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Isolation of a new cell population in the glioblastoma microenvironment.


Posted on: 09/24/2011

   J Neurooncol. 2011 Sep 18. [Epub ahead of print]
Isolation of a new cell population in the glioblastoma microenvironment.
 
Clavreul A, Etcheverry A, Chassevent A, Quillien V, Avril T, Jourdan ML, Michalak S, François P, Carré JL, Mosser J; The Grand Ouest Glioma Project Network, Menei P.
Source
 
LUNAM Université, Ingénierie de la Vectorisation Particulaire, 49933, Angers, France.
 
Abstract
 
Glioblastoma (GB) is a highly infiltrative tumor recurring in 90% of cases within a few centimeters of the resection cavity, even in cases of complete tumor resection and adjuvant chemo/radiotherapy. This observation highlights the importance of understanding this special zone of brain tissue surrounding the tumor. It is becoming clear that the nonneoplastic stromal compartment of most solid cancers plays an active role in tumor proliferation, invasion, and metastasis. Very little information, other than that concerning angiogenesis and immune cells, has been collected for stromal cells from GB. As part of a translational research program, we have isolated a new stromal cell population surrounding GB by computer-guided stereotaxic biopsies and primary culture. We named these cells GB-associated stromal cells (GASCs). GASCs are diploid, do not display the genomic alterations typical of GB cells, and have phenotypic and functional properties in common with the cancer-associated fibroblasts (CAFs) described in the stroma of carcinomas. In particular, GASCs express markers associated with CAFs such as fibroblast surface protein, alpha-smooth muscle actin (α-SMA), and platelet-derived growth factor receptor-beta (PDGFRβ). Furthermore, GASCs have a molecular expression profile different from that of control stromal cells derived from non-GB peripheral brain tissues. GASCs were also found to have tumor-promoting effects on glioma cells in vitro and in vivo. The isolation of GASCs in a tumor of neuroepithelial origin was unexpected, and further studies are required to determine their potential as a target for antiglioma treatment.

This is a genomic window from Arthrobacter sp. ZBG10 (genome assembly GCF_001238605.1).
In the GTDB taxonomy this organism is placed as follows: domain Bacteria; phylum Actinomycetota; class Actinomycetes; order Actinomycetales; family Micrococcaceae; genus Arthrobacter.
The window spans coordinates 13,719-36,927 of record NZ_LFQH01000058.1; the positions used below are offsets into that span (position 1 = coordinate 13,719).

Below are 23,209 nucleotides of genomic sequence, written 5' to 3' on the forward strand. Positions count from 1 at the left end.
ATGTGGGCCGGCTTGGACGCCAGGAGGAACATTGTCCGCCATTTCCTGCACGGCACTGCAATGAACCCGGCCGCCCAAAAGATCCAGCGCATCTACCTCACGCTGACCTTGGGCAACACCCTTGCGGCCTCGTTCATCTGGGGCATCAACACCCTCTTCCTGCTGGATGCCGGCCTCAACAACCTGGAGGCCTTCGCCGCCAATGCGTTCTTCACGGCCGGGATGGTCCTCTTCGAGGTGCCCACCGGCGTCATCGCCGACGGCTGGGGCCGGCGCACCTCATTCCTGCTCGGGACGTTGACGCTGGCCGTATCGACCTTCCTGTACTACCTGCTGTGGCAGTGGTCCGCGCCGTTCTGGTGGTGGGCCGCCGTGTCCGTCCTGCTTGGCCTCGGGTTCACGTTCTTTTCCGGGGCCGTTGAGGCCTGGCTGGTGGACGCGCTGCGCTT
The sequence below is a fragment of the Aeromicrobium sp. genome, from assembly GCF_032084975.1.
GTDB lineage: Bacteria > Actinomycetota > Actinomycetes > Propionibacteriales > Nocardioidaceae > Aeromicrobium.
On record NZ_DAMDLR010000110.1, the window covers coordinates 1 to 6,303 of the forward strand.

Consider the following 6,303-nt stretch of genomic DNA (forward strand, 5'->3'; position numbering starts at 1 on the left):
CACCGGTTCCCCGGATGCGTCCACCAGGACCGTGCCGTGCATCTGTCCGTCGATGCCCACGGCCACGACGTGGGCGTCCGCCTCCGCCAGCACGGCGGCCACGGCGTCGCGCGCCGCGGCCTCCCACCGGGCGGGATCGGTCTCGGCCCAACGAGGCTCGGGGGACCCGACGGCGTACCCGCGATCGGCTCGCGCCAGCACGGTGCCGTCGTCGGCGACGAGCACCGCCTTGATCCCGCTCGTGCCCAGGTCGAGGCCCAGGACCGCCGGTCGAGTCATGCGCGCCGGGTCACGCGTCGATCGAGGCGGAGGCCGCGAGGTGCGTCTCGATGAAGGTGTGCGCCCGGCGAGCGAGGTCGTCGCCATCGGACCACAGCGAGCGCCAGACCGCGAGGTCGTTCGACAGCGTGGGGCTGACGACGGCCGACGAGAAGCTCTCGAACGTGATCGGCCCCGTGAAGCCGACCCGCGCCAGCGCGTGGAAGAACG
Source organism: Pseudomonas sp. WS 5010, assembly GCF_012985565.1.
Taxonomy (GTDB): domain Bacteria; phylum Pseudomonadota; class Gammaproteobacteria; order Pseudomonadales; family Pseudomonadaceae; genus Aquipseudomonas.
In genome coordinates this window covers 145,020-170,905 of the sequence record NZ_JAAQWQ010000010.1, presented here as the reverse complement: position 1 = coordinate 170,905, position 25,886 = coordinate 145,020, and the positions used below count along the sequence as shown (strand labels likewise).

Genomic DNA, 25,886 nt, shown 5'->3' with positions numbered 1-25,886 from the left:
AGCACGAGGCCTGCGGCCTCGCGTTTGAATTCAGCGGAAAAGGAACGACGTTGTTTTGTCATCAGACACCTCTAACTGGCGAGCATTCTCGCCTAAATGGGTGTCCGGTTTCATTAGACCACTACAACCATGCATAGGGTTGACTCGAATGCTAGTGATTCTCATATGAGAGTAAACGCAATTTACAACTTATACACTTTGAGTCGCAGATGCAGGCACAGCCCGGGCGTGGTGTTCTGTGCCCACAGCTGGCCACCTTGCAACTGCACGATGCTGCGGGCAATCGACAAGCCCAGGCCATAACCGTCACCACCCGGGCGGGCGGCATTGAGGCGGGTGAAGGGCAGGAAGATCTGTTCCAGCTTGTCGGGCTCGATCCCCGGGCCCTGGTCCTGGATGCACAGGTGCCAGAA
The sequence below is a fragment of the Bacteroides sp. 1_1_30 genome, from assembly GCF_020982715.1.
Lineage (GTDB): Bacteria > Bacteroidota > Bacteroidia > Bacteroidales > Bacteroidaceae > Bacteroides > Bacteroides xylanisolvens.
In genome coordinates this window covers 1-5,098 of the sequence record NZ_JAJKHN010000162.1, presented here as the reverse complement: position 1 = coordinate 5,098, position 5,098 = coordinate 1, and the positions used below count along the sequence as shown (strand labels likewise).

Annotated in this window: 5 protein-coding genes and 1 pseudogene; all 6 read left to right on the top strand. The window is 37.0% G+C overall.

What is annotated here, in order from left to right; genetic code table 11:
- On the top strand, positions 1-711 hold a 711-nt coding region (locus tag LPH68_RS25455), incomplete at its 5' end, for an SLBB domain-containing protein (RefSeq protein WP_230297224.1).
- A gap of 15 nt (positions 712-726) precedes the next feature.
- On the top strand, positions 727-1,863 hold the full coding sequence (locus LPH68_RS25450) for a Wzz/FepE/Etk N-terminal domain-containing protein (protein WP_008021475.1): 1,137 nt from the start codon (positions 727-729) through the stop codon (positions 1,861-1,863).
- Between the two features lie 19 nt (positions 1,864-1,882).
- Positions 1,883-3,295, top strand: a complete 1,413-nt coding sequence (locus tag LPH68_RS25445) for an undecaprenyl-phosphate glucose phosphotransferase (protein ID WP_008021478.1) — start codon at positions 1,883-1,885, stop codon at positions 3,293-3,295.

PMID:
21928115 [PubMed - as supplied by publisher]
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